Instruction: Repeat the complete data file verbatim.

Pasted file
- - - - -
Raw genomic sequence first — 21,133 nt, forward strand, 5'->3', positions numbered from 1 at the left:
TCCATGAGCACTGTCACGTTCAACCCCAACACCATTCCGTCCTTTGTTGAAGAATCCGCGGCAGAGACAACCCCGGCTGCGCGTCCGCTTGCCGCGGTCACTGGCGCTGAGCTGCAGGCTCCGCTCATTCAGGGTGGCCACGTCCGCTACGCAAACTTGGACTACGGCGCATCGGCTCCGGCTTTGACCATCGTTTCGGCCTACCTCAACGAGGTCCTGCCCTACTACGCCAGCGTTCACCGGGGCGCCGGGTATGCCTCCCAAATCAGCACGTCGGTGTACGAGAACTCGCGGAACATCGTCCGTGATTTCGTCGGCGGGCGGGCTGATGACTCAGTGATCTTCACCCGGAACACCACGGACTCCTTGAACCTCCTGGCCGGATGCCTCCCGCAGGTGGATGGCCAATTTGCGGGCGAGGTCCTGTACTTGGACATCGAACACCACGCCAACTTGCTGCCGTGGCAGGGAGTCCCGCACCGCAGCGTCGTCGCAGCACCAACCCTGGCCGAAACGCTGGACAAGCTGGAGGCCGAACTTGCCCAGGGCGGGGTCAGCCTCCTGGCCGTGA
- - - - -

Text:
Raw genomic sequence first — 21,133 nt, forward strand, 5'->3', positions numbered from 1 at the left:
TCCATGAGCACTGTCACGTTCAACCCCAACACCATTCCGTCCTTTGTTGAAGAATCCGCGGCAGAGACAACCCCGGCTGCGCGTCCGCTTGCCGCGGTCACTGGCGCTGAGCTGCAGGCTCCGCTCATTCAGGGTGGCCACGTCCGCTACGCAAACTTGGACTACGGCGCATCGGCTCCGGCTTTGACCATCGTTTCGGCCTACCTCAACGAGGTCCTGCCCTACTACGCCAGCGTTCACCGGGGCGCCGGGTATGCCTCCCAAATCAGCACGTCGGTGTACGAGAACTCGCGGAACATCGTCCGTGATTTCGTCGGCGGGCGGGCTGATGACTCAGTGATCTTCACCCGGAACACCACGGACTCCTTGAACCTCCTGGCCGGATGCCTCCCGCAGGTGGATGGCCAATTTGCGGGCGAGGTCCTGTACTTGGACATCGAACACCACGCCAACTTGCTGCCGTGGCAGGGAGTCCCGCACCGCAGCGTCGTCGCAGCACCAACCCTGGCCGAAACGCTGGACAAGCTGGAGGCCGAACTTGCCCAGGGCGGGGTCAGCCTCCTGGCCGTGA